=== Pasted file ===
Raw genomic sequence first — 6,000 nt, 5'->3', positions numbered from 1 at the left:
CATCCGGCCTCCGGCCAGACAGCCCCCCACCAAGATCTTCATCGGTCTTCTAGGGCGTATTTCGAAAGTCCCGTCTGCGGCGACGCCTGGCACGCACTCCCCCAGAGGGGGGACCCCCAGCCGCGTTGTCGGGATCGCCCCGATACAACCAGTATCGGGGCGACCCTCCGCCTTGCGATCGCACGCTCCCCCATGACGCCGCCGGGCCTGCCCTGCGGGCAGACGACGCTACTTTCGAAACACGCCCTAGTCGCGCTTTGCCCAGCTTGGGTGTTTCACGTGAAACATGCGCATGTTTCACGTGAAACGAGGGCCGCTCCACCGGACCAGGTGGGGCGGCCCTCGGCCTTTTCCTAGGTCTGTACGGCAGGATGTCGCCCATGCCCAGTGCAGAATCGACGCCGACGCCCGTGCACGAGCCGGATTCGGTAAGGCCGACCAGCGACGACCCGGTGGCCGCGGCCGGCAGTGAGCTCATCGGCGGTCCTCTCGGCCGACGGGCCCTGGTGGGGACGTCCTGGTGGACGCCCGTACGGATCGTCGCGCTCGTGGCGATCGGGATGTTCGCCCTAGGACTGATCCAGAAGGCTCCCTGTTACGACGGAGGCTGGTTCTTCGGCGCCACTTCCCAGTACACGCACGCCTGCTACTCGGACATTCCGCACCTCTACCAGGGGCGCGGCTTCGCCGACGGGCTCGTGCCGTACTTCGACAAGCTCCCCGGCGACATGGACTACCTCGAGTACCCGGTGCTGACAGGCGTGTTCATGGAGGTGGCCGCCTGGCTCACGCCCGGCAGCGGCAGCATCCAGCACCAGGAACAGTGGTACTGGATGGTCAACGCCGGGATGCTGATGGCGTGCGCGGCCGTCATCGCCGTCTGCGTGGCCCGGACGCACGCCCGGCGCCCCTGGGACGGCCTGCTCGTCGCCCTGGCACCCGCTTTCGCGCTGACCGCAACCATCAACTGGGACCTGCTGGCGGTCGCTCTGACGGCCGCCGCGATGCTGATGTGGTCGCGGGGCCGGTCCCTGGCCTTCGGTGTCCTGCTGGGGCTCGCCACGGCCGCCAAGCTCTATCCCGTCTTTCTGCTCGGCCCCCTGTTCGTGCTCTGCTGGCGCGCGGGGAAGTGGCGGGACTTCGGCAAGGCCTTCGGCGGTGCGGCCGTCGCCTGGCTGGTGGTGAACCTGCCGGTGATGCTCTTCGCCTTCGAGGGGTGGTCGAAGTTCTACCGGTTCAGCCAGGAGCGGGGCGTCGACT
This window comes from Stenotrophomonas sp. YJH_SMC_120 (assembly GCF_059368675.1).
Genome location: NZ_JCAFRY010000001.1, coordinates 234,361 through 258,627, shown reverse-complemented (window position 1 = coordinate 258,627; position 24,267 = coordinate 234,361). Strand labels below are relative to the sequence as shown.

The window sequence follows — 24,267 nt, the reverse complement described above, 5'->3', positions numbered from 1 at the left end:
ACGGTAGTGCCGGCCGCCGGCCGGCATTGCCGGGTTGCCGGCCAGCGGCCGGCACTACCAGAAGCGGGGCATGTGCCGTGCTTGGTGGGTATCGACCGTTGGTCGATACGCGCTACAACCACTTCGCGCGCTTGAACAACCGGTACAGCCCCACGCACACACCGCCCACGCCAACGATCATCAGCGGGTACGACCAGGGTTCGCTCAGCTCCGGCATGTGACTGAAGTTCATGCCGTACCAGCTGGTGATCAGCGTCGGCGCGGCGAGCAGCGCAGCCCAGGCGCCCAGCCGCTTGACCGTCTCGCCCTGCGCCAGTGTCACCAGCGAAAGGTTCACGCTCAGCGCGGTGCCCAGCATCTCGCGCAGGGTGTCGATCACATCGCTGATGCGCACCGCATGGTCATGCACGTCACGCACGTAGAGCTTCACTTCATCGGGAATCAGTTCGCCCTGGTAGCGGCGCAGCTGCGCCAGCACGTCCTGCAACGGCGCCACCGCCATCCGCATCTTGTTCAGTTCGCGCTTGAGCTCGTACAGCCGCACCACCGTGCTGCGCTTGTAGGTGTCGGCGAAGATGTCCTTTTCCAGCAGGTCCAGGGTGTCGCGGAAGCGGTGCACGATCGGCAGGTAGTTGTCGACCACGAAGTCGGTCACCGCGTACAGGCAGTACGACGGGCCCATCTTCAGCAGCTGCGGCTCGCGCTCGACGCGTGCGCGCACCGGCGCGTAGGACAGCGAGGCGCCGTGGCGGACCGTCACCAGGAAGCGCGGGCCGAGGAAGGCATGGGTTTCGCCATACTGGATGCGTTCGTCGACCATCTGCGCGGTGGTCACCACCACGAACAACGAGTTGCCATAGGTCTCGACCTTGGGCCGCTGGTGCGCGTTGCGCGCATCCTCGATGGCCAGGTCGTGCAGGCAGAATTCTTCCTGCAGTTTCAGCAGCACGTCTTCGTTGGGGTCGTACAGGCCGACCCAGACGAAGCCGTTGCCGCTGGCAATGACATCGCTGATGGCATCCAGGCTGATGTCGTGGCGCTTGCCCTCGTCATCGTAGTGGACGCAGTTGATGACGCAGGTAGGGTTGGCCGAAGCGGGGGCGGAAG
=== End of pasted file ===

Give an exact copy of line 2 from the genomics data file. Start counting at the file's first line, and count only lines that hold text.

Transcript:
CATCCGGCCTCCGGCCAGACAGCCCCCCACCAAGATCTTCATCGGTCTTCTAGGGCGTATTTCGAAAGTCCCGTCTGCGGCGACGCCTGGCACGCACTCCCCCAGAGGGGGGACCCCCAGCCGCGTTGTCGGGATCGCCCCGATACAACCAGTATCGGGGCGACCCTCCGCCTTGCGATCGCACGCTCCCCCATGACGCCGCCGGGCCTGCCCTGCGGGCAGACGACGCTACTTTCGAAACACGCCCTAGTCGCGCTTTGCCCAGCTTGGGTGTTTCACGTGAAACATGCGCATGTTTCACGTGAAACGAGGGCCGCTCCACCGGACCAGGTGGGGCGGCCCTCGGCCTTTTCCTAGGTCTGTACGGCAGGATGTCGCCCATGCCCAGTGCAGAATCGACGCCGACGCCCGTGCACGAGCCGGATTCGGTAAGGCCGACCAGCGACGACCCGGTGGCCGCGGCCGGCAGTGAGCTCATCGGCGGTCCTCTCGGCCGACGGGCCCTGGTGGGGACGTCCTGGTGGACGCCCGTACGGATCGTCGCGCTCGTGGCGATCGGGATGTTCGCCCTAGGACTGATCCAGAAGGCTCCCTGTTACGACGGAGGCTGGTTCTTCGGCGCCACTTCCCAGTACACGCACGCCTGCTACTCGGACATTCCGCACCTCTACCAGGGGCGCGGCTTCGCCGACGGGCTCGTGCCGTACTTCGACAAGCTCCCCGGCGACATGGACTACCTCGAGTACCCGGTGCTGACAGGCGTGTTCATGGAGGTGGCCGCCTGGCTCACGCCCGGCAGCGGCAGCATCCAGCACCAGGAACAGTGGTACTGGATGGTCAACGCCGGGATGCTGATGGCGTGCGCGGCCGTCATCGCCGTCTGCGTGGCCCGGACGCACGCCCGGCGCCCCTGGGACGGCCTGCTCGTCGCCCTGGCACCCGCTTTCGCGCTGACCGCAACCATCAACTGGGACCTGCTGGCGGTCGCTCTGACGGCCGCCGCGATGCTGATGTGGTCGCGGGGCCGGTCCCTGGCCTTCGGTGTCCTGCTGGGGCTCGCCACGGCCGCCAAGCTCTATCCCGTCTTTCTGCTCGGCCCCCTGTTCGTGCTCTGCTGGCGCGCGGGGAAGTGGCGGGACTTCGGCAAGGCCTTCGGCGGTGCGGCCGTCGCCTGGCTGGTGGTGAACCTGCCGGTGATGCTCTTCGCCTTCGAGGGGTGGTCGAAGTTCTACCGGTTCAGCCAGGAGCGGGGCGTCGACT